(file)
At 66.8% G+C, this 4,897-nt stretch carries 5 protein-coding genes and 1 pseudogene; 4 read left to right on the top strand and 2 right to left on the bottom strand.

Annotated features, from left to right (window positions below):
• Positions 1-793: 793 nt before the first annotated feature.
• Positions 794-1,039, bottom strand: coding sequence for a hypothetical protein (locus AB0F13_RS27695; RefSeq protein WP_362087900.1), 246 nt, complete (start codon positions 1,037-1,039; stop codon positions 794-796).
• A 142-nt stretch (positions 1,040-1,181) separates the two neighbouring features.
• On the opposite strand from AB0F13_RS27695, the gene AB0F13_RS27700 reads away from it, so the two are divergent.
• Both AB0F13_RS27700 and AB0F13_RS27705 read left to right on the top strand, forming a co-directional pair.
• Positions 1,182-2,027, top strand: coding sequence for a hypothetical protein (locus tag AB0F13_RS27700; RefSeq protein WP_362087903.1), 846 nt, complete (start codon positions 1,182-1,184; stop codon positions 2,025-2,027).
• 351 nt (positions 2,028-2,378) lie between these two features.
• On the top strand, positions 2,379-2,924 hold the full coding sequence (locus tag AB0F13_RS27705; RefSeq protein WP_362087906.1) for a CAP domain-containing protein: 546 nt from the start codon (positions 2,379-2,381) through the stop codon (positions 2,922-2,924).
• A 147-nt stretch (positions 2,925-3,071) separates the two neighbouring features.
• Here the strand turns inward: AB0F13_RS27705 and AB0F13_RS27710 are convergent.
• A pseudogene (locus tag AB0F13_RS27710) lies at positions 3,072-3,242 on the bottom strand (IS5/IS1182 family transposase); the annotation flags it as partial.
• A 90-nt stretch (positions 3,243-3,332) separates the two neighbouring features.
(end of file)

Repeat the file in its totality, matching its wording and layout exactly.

At 66.8% G+C, this 4,897-nt stretch carries 5 protein-coding genes and 1 pseudogene; 4 read left to right on the top strand and 2 right to left on the bottom strand.

Annotated features, from left to right (window positions below):
• Positions 1-793: 793 nt before the first annotated feature.
• Positions 794-1,039, bottom strand: coding sequence for a hypothetical protein (locus AB0F13_RS27695; RefSeq protein WP_362087900.1), 246 nt, complete (start codon positions 1,037-1,039; stop codon positions 794-796).
• A 142-nt stretch (positions 1,040-1,181) separates the two neighbouring features.
• On the opposite strand from AB0F13_RS27695, the gene AB0F13_RS27700 reads away from it, so the two are divergent.
• Both AB0F13_RS27700 and AB0F13_RS27705 read left to right on the top strand, forming a co-directional pair.
• Positions 1,182-2,027, top strand: coding sequence for a hypothetical protein (locus tag AB0F13_RS27700; RefSeq protein WP_362087903.1), 846 nt, complete (start codon positions 1,182-1,184; stop codon positions 2,025-2,027).
• 351 nt (positions 2,028-2,378) lie between these two features.
• On the top strand, positions 2,379-2,924 hold the full coding sequence (locus tag AB0F13_RS27705; RefSeq protein WP_362087906.1) for a CAP domain-containing protein: 546 nt from the start codon (positions 2,379-2,381) through the stop codon (positions 2,922-2,924).
• A 147-nt stretch (positions 2,925-3,071) separates the two neighbouring features.
• Here the strand turns inward: AB0F13_RS27705 and AB0F13_RS27710 are convergent.
• A pseudogene (locus tag AB0F13_RS27710) lies at positions 3,072-3,242 on the bottom strand (IS5/IS1182 family transposase); the annotation flags it as partial.
• A 90-nt stretch (positions 3,243-3,332) separates the two neighbouring features.